Republican Georgia Gov. Nathan Deal signed into law Wednesday a controversial bill expanding the places where residents can legally carry firearms including churches, bars, schools and government buildings.
The decision has also sparked protests and celebration from both opponents and supporters of the legislation respectively.
"People who follow the rules can protect themselves and their families from people who don't follow the rules," said Deal of the impact of the legislation Wednesday, according to the Atlanta Journal-Constitution. "The Second Amendment should never be an afterthought. It should reside at the forefronts of our minds." more >>
The Supreme Court is being asked to review California's ban on sexual orientation change efforts for LGBT youth. A non-profit legal group defending religious freedom argues that it violates free speech and the rights of minors.
"Our Constitution was established to protect the people from renegade lawmakers," Brad Dacus, president of Pacific Justice Institute, said Wednesday. "This law is a prime example of legislators who care more about politically correct speech than free speech, and more about perks from special interest groups than the rights of children."
The law group is representing a psychiatrist, a licensed therapist who also oversees a church counseling ministry, and an individual dealing with same-sex attraction who claims to have benefited from such therapy before it was banned. more >>
A gentleman's club in Ontario, Canada, opened its doors on Sunday to allow a church to gather. The couple leading the church says it is an attempt to attract those who would feel uncomfortable in a traditional church setting.
Jack and Sharon Ninaber, who are part of the Elora Road Christian Fellowship, held their first church service at The Manor gentlemen's club in Guelph over Easter weekend. Sharon, Jack's wife, told the local CTV television station that when she originally suggested the couple begin holding church services at the strip club, she was joking.
After discussing the idea further, however, the couple decided the unorthodox services would be a creative way to reach those who would shy away from a traditional church setting. They are specifically hoping to attract residents from Sue's Inn, a nearby transitional house for the homeless and the addicted. more >>
In a provocative new video meant to draw awareness to the growing plight of homelessness in New York City, the nation's first-ever rescue mission documents how it carried out an elaborate undercover scheme to see if people would recognize their own family members if they were homeless and living on the streets.
The video documents what happened when unwitting participants in the New York City Rescue Mission's project were secretly filmed and eventually saw footage of themselves walking by their own spouses, parents, siblings, cousins and other relatives.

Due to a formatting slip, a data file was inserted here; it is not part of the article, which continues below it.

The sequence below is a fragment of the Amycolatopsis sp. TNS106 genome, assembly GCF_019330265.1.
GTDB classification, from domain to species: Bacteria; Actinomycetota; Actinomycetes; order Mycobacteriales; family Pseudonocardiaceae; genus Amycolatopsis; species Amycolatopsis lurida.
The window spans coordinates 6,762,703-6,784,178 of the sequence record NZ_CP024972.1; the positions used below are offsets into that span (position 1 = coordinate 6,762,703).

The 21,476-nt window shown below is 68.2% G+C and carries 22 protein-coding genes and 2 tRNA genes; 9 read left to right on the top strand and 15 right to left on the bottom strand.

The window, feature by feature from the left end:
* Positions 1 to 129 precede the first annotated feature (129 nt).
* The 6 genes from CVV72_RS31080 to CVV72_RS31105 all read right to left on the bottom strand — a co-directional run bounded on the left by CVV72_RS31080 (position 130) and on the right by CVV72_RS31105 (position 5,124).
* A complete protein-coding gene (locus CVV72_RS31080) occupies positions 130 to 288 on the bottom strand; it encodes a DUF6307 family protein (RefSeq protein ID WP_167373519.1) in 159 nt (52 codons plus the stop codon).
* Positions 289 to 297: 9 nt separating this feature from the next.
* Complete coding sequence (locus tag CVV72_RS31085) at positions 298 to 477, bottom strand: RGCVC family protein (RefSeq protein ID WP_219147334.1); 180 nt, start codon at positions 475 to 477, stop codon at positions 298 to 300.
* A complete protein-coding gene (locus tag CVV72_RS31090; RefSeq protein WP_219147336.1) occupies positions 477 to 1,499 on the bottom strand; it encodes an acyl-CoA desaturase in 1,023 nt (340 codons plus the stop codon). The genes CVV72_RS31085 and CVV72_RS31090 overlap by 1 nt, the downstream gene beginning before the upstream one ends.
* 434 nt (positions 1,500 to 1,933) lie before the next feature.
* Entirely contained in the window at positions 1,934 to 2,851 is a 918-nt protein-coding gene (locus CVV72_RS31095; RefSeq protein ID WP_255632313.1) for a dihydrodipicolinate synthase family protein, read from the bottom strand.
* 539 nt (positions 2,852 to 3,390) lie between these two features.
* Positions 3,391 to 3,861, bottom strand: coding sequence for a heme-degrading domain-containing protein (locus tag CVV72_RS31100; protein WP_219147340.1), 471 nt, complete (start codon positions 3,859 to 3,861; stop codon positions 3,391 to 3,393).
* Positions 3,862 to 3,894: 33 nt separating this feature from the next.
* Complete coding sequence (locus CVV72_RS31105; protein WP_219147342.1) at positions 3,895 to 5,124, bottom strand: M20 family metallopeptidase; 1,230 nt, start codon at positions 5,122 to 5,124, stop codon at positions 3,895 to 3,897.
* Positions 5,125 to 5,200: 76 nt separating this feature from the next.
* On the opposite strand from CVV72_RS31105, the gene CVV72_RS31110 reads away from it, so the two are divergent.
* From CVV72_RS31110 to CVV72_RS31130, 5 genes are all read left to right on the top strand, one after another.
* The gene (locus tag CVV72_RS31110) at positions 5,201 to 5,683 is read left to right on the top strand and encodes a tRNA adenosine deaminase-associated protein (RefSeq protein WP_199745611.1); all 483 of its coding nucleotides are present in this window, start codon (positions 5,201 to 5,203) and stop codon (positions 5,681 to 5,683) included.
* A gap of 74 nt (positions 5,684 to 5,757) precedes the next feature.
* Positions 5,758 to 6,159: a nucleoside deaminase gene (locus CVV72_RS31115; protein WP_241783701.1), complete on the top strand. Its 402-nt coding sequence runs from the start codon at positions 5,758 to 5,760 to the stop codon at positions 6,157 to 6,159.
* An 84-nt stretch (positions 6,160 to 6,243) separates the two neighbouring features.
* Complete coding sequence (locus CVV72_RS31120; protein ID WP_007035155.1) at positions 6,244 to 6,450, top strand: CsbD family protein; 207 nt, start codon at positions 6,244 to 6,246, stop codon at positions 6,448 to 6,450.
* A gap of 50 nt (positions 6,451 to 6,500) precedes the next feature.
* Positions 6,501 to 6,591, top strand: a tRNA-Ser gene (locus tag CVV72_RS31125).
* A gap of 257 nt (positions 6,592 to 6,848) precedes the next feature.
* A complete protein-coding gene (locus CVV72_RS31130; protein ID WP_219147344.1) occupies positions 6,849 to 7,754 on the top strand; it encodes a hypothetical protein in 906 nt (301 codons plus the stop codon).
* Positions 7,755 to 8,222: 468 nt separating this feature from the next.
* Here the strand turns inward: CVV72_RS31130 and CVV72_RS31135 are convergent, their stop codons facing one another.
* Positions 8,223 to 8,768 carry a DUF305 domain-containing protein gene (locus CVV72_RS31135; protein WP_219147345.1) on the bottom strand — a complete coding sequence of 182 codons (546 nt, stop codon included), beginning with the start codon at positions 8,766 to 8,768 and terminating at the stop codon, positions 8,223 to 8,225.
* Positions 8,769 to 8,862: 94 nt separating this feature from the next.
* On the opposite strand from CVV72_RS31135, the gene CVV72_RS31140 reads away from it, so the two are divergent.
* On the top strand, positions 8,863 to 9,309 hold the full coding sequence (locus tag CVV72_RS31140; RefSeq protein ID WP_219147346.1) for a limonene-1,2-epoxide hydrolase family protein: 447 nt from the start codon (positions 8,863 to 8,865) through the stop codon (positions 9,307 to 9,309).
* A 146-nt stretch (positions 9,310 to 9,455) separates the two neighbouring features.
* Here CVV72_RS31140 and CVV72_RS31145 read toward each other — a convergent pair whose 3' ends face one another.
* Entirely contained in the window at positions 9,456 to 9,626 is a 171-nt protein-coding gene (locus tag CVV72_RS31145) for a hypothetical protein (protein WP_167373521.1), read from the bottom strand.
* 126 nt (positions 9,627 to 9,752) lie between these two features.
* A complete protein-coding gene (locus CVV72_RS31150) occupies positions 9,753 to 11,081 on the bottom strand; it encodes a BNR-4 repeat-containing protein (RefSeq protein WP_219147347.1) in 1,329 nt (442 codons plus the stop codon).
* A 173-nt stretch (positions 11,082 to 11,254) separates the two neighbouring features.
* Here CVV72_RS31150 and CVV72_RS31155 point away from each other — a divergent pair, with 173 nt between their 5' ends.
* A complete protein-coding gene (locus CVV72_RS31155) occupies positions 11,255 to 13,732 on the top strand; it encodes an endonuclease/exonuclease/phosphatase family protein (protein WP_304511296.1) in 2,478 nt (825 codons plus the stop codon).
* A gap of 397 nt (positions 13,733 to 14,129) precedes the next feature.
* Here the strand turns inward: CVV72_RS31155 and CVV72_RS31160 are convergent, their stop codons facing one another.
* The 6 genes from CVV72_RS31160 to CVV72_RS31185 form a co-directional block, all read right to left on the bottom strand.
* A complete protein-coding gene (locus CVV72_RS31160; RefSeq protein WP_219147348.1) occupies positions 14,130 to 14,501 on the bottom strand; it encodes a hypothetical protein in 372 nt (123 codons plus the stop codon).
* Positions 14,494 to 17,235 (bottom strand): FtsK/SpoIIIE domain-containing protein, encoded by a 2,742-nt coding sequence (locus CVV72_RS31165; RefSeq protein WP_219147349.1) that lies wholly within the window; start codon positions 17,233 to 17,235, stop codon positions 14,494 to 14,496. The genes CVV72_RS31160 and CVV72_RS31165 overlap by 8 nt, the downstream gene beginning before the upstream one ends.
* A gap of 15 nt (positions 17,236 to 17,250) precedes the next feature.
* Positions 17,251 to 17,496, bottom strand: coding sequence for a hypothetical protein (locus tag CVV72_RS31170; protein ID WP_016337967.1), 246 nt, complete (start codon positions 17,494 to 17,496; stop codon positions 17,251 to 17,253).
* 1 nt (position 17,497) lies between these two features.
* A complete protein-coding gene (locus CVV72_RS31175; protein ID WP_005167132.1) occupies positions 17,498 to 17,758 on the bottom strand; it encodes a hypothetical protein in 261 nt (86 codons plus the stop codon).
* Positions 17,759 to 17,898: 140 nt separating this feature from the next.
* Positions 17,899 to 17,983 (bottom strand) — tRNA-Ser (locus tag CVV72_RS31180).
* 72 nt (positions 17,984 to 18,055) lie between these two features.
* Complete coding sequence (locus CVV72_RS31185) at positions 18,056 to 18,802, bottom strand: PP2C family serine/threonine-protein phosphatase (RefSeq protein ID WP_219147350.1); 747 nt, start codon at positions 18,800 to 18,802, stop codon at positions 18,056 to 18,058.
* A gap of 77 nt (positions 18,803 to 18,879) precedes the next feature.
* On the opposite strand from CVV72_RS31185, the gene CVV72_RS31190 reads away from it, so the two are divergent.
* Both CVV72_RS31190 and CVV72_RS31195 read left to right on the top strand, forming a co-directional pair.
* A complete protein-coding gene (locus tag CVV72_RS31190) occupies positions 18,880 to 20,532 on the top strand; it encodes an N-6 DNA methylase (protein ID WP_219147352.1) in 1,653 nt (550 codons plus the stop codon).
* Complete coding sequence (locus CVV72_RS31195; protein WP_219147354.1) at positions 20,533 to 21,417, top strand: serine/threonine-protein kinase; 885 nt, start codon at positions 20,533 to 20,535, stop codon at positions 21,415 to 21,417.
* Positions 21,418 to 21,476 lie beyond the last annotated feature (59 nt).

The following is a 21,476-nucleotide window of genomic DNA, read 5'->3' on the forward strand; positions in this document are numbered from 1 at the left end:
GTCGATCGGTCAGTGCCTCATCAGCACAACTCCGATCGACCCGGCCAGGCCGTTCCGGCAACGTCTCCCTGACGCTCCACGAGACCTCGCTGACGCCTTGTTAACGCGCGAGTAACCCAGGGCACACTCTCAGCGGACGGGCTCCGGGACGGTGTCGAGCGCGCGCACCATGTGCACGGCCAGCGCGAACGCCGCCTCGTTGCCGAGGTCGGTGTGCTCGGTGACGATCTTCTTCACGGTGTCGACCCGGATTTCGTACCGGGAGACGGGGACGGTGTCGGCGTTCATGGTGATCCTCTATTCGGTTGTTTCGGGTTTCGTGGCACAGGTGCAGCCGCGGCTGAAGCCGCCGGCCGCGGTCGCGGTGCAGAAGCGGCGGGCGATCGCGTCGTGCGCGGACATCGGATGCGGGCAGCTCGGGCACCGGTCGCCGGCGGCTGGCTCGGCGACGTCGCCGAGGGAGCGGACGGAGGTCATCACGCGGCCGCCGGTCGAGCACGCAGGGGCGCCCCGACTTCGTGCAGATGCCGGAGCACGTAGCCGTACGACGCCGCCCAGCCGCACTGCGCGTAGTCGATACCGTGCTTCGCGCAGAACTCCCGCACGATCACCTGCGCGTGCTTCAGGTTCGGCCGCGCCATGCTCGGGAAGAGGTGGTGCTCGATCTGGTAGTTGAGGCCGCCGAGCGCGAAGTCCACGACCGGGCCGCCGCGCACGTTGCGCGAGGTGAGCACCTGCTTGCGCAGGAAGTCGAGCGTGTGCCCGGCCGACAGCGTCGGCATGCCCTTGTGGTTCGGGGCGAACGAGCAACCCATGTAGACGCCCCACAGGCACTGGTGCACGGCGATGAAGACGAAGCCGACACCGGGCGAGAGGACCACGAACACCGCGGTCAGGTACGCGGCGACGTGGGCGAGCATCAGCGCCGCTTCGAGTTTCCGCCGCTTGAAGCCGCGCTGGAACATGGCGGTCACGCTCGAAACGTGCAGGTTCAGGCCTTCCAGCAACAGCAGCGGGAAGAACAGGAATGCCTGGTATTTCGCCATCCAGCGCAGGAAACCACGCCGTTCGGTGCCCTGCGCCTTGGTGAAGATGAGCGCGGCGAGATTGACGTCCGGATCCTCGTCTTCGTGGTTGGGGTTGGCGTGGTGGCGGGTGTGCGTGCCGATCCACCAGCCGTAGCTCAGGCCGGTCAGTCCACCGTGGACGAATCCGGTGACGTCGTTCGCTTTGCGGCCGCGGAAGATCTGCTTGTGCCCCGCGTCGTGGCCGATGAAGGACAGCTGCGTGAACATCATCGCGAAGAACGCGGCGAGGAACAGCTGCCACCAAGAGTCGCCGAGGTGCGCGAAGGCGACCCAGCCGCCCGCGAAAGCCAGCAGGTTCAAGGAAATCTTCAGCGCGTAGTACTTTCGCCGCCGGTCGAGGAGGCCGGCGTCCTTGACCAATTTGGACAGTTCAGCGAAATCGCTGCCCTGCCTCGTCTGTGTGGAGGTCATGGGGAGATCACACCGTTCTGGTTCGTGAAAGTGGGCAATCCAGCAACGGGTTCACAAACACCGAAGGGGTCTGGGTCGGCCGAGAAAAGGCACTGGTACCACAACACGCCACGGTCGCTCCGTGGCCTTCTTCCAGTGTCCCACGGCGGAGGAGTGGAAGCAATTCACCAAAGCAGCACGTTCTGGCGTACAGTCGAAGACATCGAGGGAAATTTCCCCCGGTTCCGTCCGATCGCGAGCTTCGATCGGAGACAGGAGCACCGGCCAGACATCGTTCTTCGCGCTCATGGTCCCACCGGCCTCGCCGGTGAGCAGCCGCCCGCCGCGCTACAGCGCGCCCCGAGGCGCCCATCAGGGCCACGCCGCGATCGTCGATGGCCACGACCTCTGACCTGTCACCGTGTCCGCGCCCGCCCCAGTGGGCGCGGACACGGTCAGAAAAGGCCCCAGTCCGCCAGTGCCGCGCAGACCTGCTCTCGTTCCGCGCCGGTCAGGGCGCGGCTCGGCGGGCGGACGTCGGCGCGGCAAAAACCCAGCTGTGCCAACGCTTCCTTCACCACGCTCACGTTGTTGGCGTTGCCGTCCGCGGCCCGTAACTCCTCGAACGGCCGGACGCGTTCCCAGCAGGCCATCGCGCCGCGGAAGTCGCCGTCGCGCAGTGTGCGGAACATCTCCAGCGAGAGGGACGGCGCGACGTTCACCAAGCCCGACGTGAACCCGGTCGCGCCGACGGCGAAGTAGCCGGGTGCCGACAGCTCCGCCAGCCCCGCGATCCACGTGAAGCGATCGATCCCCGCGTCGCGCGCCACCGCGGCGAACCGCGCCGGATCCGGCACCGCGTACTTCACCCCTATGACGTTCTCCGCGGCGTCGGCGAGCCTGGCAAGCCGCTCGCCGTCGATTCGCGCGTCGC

Watch the New York City Rescue Mission's powerful video, that just might bring you to tears: more >>
WASHINGTON--A researcher with the Family Research Council considers euthanasia an "up-and-coming" issue for the pro-life movement in the United States.
Arina O. Grossu, director for the FRC's Center for Human Dignity, discussed euthanasia and the societal impact of laws that legalize physician-assisted suicide in the U.S. and Europe during a presentation titled, "The State of Euthanasia and Physician-Assisted Suicide in the U.S."
In an interview with The Christian Post at the conservative organization's headquarters Wednesday, Grossu said she believes euthanasia is a matter of life issue and one that should get more attention, akin to the abortion debate. more >>
Last month Hanna Rosin penned a much-discussed article entitled "The Overprotected Kid," lamenting how parents have worked mightily to strip virtually every perceived risk from childhood without actually making childhood that much safer. I suspect the main effect of the article has been to give worrying, fearful parents one more thing to be afraid about - whether they're too fearful.
I read the article in light of many of our own important parenting decisions over the past several years. We've had our own questions about safety: How young is too young to fire a rifle? How young is too young to have a gun of your own? Do we take our elementary- and middle-school-age son and daughter to rural Ethiopia when we adopt their youngest sibling? In light of new information regarding concussion risks, do we steer our son away from football, toward football, or do we take our thumb off the scales entirely? How far in the neighborhood do we let the kids roam? And that of course leaves off all the questions and concerns raised about diet, entertainment, and the countless other issues raised in the course of parenting your kids. In short, like all parents, we think a lot about safety.
At the same time, however, we want to raise kids who will value others over themselves and who won't be afraid to take risks as they follow God's call on their lives. Our son expressed interest in joining the Army and becoming a sniper (he dressed up as Chris Kyle on a school "dress like your hero" day.) We want our son to grow to be the kind of man who would defend our nation's liberty. Our oldest daughter has long said she wants to serve overseas as a missionary. We want our daughter to grow up to be the kind of woman who would share the Gospel and serve others even in the most difficult environments. (Our youngest daughter can't decide if she wants to be Sofia the First or Doc McStuffins; we're tabling any career discussions for now.) more >>